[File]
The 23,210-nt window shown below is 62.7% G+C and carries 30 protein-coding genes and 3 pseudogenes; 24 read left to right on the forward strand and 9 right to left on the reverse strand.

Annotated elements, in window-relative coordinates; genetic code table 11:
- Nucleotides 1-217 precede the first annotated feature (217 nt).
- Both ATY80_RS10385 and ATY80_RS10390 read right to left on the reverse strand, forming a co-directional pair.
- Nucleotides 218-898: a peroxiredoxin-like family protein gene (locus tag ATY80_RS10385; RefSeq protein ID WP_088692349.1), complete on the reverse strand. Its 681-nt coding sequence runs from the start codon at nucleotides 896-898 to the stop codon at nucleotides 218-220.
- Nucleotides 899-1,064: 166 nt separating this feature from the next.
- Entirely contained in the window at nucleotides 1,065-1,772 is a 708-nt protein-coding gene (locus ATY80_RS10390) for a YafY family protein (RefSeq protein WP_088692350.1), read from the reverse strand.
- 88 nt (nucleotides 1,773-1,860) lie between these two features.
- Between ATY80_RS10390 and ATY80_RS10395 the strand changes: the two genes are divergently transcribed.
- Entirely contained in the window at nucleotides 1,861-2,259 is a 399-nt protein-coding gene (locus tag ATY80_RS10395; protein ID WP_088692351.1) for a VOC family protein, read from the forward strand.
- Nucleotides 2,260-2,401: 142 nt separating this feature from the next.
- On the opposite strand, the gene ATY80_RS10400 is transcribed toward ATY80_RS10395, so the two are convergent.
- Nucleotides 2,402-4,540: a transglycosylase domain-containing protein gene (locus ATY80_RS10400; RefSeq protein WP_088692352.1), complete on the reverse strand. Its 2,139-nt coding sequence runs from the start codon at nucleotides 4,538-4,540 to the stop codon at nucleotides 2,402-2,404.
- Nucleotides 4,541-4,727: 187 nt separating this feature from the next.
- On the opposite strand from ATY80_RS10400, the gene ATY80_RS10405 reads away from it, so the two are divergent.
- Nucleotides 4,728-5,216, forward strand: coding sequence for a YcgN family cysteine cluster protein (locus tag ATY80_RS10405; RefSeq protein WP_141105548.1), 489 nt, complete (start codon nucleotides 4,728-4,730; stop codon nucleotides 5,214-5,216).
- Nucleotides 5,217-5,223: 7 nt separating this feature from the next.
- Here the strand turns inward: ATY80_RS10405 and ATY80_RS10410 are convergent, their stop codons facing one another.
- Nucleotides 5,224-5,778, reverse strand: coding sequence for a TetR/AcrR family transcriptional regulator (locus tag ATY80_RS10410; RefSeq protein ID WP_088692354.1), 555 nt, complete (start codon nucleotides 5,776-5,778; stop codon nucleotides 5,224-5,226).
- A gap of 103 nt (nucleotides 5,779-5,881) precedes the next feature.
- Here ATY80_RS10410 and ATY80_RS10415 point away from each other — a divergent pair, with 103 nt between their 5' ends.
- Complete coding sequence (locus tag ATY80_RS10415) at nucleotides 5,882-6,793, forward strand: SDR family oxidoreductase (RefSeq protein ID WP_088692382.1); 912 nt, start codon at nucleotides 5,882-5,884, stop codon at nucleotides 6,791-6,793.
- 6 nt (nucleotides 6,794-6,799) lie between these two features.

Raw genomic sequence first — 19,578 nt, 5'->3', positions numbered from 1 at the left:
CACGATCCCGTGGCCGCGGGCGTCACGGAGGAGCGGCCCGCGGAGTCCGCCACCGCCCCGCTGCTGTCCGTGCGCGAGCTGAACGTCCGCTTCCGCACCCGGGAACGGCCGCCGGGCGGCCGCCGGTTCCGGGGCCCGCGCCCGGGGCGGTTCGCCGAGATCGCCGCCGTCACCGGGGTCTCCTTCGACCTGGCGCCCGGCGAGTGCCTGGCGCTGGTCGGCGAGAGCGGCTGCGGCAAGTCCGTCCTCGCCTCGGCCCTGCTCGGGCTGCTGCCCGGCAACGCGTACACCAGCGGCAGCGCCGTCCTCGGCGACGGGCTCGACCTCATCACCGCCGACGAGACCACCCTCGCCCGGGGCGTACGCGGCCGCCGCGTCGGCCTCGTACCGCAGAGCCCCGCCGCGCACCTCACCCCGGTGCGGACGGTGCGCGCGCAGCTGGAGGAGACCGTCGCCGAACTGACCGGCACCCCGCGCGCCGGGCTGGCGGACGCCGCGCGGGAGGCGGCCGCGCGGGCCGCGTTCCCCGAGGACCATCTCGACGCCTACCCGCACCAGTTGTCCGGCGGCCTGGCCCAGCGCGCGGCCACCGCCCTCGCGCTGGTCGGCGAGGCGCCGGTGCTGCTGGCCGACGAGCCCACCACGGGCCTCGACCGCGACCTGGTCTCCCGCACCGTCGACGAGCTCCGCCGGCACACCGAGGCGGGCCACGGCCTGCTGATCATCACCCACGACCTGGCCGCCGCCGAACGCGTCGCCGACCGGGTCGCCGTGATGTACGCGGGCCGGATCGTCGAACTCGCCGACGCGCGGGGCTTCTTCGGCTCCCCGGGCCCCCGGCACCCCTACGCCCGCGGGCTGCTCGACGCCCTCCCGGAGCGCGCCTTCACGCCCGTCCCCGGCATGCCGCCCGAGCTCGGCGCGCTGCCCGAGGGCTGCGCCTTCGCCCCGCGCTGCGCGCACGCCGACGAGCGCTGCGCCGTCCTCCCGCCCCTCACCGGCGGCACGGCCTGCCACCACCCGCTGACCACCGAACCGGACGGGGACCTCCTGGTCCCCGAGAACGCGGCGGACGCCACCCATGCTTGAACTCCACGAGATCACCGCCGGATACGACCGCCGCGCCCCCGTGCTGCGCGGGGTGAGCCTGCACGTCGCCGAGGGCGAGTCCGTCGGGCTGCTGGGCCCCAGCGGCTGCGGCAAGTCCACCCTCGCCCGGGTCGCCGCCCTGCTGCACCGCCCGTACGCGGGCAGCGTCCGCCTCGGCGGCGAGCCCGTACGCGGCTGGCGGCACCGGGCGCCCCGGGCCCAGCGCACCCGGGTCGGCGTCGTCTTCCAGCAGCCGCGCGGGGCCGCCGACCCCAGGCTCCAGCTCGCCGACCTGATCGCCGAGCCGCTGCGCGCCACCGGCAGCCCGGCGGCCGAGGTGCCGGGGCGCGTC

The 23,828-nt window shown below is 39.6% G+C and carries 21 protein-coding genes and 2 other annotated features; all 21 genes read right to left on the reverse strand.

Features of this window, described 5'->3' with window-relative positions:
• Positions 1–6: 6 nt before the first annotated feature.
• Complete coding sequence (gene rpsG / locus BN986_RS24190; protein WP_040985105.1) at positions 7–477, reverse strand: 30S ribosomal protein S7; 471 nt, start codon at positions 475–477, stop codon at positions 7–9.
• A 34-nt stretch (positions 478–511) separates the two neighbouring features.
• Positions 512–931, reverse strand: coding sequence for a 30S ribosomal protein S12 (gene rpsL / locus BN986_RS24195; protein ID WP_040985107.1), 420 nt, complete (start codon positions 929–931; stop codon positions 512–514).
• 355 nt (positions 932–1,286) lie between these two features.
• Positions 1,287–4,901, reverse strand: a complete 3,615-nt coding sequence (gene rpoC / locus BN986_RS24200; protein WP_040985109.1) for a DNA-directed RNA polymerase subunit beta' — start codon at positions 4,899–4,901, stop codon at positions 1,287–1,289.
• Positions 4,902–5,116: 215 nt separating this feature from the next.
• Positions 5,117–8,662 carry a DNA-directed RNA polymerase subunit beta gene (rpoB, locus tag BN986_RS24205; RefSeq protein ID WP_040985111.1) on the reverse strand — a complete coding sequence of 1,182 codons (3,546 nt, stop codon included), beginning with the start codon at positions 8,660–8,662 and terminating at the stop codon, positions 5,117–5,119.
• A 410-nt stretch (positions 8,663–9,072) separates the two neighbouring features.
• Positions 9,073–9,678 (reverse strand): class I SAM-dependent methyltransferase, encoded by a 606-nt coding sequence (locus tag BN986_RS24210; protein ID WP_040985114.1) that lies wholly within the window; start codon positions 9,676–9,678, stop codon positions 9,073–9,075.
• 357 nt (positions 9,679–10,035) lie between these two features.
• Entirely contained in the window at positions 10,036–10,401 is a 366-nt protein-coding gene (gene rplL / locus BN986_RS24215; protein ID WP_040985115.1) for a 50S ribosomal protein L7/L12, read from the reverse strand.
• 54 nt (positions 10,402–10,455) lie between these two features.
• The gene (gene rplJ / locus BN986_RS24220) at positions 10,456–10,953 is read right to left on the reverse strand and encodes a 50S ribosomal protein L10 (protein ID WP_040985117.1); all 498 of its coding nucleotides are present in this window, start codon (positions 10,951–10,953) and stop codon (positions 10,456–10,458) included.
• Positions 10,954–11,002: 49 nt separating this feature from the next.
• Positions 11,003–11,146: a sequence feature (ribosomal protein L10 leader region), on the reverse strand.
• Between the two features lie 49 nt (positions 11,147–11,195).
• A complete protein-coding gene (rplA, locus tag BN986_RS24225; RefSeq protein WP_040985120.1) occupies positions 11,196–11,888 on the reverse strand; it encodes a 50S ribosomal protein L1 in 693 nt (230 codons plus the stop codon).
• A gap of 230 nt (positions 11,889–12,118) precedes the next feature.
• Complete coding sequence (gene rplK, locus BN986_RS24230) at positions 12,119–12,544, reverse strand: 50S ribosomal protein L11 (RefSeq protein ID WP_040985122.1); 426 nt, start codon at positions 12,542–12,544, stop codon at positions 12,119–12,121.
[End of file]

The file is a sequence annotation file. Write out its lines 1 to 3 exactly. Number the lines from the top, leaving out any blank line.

The 23,210-nt window shown below is 62.7% G+C and carries 30 protein-coding genes and 3 pseudogenes; 24 read left to right on the forward strand and 9 right to left on the reverse strand.

Annotated elements, in window-relative coordinates; genetic code table 11:
- Nucleotides 1-217 precede the first annotated feature (217 nt).